City on a Tight Europe

2 commentsEurope

When will Croatia fold?

On a recent trip to Zagreb, I asked a half-Croatian what she thought of her homeland’s imminent entry into the European Union. She had just returned from a peaceful (and failed) protest against the opening of an H&M megastore on the site of a recently torn down historic building. In a combination of accented Lebanese Arabic and fluent English, she replied: “It will not happen bukra.”

The Arabic word bukra means tomorrow, but it takes a local Lebanese to know that it could also mean “soon.” My half Baalbeki, half Zagrebi, all Continental friend refused to believe that the country in which she was born, and which she witnessed emerge from the ashes of the former Yugoslavia will soon enter the third chapter of its incubation as a European nation, but only on the Union’s terms.

This is a country that while enjoying a whopping 98.1% literacy rate (according to the Croatian Airlines in-flight magazine) also suffers, my young friend says, from political and economic corruption, an almost total dependence on foreign imports, severe unemployment, and a rigorous higher-education system from which only 7% of all Croatians benefit.

Europe is sure to bring Croatians a grudging acceptance of Bosnian War’s final score (and salt into the open wounds of a nation that still demands that war criminals be brought to justice), a Starbucksization of Zagreb’s Bohemian cafe landscape (the capital has, count them, zero foreign franchises enjoying wide-spread hegemony) and a total dissolution of its already fragile borders between modernity and history. The country now walks a tightrope through modern history, with the safety net slowly being pulled away.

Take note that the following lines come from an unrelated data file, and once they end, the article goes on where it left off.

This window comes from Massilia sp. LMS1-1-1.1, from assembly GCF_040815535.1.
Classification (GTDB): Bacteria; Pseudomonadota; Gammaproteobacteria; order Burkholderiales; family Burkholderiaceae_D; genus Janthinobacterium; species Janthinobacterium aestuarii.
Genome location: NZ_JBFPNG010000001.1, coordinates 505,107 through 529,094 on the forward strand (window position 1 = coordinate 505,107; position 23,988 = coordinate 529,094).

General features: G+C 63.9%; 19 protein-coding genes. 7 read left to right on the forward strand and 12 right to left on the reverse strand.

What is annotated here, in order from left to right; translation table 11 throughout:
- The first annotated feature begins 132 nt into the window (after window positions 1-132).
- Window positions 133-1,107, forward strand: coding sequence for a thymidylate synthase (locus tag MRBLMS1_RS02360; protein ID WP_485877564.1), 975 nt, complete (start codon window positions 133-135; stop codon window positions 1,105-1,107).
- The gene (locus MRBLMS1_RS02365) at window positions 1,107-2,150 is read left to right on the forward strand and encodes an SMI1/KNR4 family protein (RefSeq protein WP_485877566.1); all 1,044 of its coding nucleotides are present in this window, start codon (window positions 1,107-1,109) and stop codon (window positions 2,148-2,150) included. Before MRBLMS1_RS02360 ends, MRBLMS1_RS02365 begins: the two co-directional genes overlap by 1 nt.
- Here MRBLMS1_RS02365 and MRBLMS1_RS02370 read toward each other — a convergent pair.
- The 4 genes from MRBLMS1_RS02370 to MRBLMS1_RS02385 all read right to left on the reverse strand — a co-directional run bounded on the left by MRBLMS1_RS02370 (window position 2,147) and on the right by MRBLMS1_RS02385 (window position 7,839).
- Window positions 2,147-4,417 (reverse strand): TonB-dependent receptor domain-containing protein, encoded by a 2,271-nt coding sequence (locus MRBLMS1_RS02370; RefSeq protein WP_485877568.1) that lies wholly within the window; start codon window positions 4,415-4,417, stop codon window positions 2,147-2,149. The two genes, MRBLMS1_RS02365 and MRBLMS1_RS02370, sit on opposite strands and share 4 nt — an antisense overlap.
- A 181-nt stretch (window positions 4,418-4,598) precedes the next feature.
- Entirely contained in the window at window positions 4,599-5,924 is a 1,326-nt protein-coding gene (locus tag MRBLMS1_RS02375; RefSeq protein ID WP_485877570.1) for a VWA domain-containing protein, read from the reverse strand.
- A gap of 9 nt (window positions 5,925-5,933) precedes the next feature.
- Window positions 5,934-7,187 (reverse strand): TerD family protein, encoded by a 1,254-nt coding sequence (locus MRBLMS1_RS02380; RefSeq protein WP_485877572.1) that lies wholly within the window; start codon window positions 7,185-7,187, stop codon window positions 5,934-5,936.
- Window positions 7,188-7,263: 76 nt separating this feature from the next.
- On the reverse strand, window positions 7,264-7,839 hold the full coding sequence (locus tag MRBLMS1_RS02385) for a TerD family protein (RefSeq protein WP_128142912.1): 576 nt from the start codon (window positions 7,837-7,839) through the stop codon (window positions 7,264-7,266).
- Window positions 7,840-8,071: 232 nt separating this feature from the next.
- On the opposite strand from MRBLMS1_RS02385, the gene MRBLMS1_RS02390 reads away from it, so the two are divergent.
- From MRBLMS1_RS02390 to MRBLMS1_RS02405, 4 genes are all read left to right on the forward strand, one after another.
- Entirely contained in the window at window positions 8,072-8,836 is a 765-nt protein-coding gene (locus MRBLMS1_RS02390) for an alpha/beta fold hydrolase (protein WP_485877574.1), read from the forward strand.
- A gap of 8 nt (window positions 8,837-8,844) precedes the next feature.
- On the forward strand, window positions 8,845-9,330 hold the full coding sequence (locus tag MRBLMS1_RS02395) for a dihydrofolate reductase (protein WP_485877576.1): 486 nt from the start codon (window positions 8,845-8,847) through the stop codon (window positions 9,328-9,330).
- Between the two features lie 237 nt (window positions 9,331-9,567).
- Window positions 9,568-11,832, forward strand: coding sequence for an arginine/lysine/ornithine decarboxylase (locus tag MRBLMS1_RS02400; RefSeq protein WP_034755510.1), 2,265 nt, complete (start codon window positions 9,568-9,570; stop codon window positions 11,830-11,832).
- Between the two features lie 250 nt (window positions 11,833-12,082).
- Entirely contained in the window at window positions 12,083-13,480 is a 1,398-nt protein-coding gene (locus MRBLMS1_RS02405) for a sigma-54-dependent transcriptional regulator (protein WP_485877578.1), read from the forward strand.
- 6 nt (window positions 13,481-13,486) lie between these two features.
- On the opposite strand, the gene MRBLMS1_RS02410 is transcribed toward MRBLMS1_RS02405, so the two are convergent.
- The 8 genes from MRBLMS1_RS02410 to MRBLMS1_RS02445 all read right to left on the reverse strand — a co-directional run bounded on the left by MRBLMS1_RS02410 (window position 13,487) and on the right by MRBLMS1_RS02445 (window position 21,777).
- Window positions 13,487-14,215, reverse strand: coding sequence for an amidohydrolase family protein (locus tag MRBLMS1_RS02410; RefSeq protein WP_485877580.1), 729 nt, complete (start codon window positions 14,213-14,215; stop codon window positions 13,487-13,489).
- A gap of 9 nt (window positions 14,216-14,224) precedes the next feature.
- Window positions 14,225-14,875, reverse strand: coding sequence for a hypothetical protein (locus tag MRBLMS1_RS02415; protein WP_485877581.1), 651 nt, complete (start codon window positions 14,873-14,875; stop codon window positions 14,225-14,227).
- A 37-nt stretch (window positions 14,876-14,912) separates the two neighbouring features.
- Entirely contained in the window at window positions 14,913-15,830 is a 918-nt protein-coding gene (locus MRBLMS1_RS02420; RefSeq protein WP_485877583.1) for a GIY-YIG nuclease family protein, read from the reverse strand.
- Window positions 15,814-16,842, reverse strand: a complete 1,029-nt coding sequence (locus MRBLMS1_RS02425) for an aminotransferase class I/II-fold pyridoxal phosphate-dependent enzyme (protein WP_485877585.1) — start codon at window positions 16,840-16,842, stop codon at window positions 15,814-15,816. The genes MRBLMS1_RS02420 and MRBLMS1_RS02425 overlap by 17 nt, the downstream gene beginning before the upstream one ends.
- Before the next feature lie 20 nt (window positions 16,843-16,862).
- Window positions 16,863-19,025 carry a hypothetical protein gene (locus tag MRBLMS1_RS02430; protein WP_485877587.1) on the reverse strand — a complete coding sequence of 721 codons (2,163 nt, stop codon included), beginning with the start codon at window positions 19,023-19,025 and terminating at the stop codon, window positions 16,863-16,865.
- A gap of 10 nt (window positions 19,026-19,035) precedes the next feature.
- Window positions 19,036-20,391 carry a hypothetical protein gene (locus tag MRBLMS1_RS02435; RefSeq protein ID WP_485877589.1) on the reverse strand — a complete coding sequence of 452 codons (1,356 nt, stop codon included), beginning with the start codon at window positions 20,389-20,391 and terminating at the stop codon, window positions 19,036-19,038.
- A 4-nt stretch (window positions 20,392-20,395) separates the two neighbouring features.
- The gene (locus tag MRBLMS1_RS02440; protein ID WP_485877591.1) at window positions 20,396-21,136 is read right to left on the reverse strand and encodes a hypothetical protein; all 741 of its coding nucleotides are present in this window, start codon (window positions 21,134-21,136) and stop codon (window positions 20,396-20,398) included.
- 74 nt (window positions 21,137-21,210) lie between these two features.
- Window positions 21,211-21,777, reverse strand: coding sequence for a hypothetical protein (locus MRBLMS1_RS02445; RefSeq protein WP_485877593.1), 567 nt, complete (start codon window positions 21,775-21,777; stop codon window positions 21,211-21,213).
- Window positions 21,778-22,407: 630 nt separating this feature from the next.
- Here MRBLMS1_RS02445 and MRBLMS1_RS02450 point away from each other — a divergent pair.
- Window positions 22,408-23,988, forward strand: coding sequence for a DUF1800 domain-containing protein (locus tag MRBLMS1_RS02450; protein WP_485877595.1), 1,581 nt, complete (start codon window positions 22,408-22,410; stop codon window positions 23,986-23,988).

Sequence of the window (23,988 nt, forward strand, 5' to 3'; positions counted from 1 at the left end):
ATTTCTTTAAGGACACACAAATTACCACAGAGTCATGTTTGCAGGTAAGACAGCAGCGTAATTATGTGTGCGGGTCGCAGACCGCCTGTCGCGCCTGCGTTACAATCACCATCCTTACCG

Ćao Zagreb. It was good knowing you.

{ 2 comments… read them below or add one }

SOOLY July 4, 2011 at 11:04 am

I love the photo + frame


Marwa November 21, 2015 at 3:41 pm

Have been following this a bit, and find a mere 28 % of the eltaotrcee voting for membership astonishing. A Danish referendum would be invalid with those numbers.Was in the EU Parliament back in 2005, watching the parliamentarians as hungry wolves putting pressure on the Croatian Government to get Gotovina, disregarding all other points towards EU membership. The parliamentarians made it clear that it was an obligation of the Government to change the opinion of the citizens to no longer admiring him for winning the war and bringing lasting peace to Croatia. The foreign minister explained that they had undertaken extensive efforts to influence public opinion, but still drew the line at going into private homes to take down pictures of the national hero.They got Gotovina later, he now sits in Hague accused of “Not preventing the death” of 150 people during Operation Storm. To my knowledge still not convicted, he is widely considered a “War criminal” in the press, who reports it as a fact, not as a charge.Looks to me like a choice between national pride already heavily damaged and dysmal economy. I understand that most Croatians chose not to vote at all.


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